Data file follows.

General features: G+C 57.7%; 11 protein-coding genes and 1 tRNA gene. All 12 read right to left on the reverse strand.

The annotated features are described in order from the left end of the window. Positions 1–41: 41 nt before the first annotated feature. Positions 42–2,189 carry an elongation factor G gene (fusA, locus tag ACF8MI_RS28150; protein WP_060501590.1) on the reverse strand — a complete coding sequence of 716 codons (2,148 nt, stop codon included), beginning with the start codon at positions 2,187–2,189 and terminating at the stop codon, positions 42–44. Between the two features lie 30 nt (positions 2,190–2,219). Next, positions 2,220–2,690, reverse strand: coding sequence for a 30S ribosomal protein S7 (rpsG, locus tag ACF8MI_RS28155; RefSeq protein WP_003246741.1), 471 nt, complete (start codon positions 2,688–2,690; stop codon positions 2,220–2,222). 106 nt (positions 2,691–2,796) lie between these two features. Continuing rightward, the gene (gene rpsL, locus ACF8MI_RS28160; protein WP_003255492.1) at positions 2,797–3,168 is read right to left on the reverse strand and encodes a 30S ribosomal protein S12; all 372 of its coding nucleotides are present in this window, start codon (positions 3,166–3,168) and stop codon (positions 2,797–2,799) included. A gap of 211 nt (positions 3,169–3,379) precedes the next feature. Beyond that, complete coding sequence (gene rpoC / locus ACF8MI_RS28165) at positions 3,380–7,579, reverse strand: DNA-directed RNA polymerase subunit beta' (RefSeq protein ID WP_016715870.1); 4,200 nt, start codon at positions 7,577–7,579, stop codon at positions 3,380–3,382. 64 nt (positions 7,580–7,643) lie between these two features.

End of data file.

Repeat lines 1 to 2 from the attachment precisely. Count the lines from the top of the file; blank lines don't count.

General features: G+C 57.7%; 11 protein-coding genes and 1 tRNA gene. All 12 read right to left on the reverse strand.

The annotated features are described in order from the left end of the window. Positions 1–41: 41 nt before the first annotated feature. Positions 42–2,189 carry an elongation factor G gene (fusA, locus tag ACF8MI_RS28150; protein WP_060501590.1) on the reverse strand — a complete coding sequence of 716 codons (2,148 nt, stop codon included), beginning with the start codon at positions 2,187–2,189 and terminating at the stop codon, positions 42–44. Between the two features lie 30 nt (positions 2,190–2,219). Next, positions 2,220–2,690, reverse strand: coding sequence for a 30S ribosomal protein S7 (rpsG, locus tag ACF8MI_RS28155; RefSeq protein WP_003246741.1), 471 nt, complete (start codon positions 2,688–2,690; stop codon positions 2,220–2,222). 106 nt (positions 2,691–2,796) lie between these two features. Continuing rightward, the gene (gene rpsL, locus ACF8MI_RS28160; protein WP_003255492.1) at positions 2,797–3,168 is read right to left on the reverse strand and encodes a 30S ribosomal protein S12; all 372 of its coding nucleotides are present in this window, start codon (positions 3,166–3,168) and stop codon (positions 2,797–2,799) included. A gap of 211 nt (positions 3,169–3,379) precedes the next feature. Beyond that, complete coding sequence (gene rpoC / locus ACF8MI_RS28165) at positions 3,380–7,579, reverse strand: DNA-directed RNA polymerase subunit beta' (RefSeq protein ID WP_016715870.1); 4,200 nt, start codon at positions 7,577–7,579, stop codon at positions 3,380–3,382. 64 nt (positions 7,580–7,643) lie between these two features.